For the week of June 17, 2006 / 21 Sivan 5766
Torah: Bemidbar / Numbers 8:1 - 12:16
Haftarah: Zechariah 2:14 - 4:7



They are the Israelites who are to be given wholly to me. I have taken them as my own in place of the firstborn, the first male offspring from every Israelite woman. (Bemidbar / Numbers 8:16)

I am a Levite. At least that is what my parents told me. I don't have a certificate to prove it and the Temple records are long gone. But that is how it is done in the Jewish community. My father was a Levite and so I am a Levite. That means my children are Levites and their children will be Levites.

The tribe of Levi was given the special role as representatives of all the firstborn of Israel. Because God struck down every firstborn of the Egyptians in order to deliver Israel from slavery, all the firstborn of Israel belonged to him. Then in place of every firstborn, God took unto himself the whole tribe of Levi.

In ancient Israel, the Levites were not given territory like the other tribes, who were able to pass down their God-given land to their descendants. Instead, the Levites' inheritance was God himself (Devarim / Deuteronomy 10:9). They were to serve God primarily through caring for the sacred articles of the Mishkan (English: Tabernacle) and later the Temple, and by assisting the priests with the sacrifices. They were also teachers and judges of the people. Under King David they became Temple musicians as well.

I often wondered what this all should mean to me and my family today. The practical role of the Levites and priests ended with the destruction of the second Temple in the year 70. In synagogue life the Levites and priests have a small, but honored, ceremonial role. For those of us who adhere to the New Covenant, it appears that we no longer have special responsibilities. For in Yeshua we are under a new priesthood (Hebrews 7:12).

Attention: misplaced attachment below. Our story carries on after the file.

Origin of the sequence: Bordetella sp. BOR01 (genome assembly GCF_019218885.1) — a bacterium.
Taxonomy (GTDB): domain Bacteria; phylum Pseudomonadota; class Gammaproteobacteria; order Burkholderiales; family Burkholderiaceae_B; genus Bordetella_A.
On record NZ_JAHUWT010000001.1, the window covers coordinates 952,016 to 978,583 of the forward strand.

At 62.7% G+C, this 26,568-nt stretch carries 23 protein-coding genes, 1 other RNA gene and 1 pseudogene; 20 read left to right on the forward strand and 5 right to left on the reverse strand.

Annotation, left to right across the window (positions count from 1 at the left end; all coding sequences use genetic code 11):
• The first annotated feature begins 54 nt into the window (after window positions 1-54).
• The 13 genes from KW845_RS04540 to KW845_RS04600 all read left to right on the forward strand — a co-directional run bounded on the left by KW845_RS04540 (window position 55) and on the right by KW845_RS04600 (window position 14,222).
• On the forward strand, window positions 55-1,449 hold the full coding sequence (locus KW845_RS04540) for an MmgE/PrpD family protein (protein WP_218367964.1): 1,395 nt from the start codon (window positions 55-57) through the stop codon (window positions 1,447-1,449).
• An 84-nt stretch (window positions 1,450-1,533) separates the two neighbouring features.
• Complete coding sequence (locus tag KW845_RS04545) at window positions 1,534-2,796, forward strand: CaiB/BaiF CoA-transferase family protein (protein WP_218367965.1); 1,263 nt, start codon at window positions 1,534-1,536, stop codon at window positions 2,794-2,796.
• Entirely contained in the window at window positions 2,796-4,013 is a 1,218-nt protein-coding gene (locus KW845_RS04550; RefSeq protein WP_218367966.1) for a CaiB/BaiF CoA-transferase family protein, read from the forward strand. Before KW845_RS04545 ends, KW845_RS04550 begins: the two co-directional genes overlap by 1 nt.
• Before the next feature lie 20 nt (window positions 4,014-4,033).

Still, many years ago, I was struck by these words in the prophet Malachi:

But who can endure the day of his coming? Who can stand when he appears? For he will be like a refiner's fire or a launderer's soap. He will sit as a refiner and purifier of silver; he will purify the Levites and refine them like gold and silver. Then the LORD will have men who will bring offerings in righteousness, and the offerings of Judah and Jerusalem will be acceptable to the LORD, as in days gone by, as in former years. (Malachi 3:2-4)

These words have suggested to me that perhaps God desires a special role for my tribe even in these days or the days to come. Whatever their current application, these words have encouraged me in times of hardship. Though not a pleasant thing, I welcome God's work of purification in my life.

Whether or not God has a continued role for the tribe of Levi today is of somewhat secondary importance. For the existence and calling of the tribe of Levi should speak to all of us. For Israel, Levi reminds us that our very existence is due to the special intervention of God. We are not like the other nations of the world. We will never realize the fullness of our destiny apart from our relationship to him and his call on our lives.

For all believers in Yeshua, the Levites illustrate the lives we are all called to live. We no longer belong to ourselves as if we could live any way we please (1 Corinthian 6:19). Because of Yeshua's sacrifice on our behalf, we all have been given over to God as his possession and for his service.

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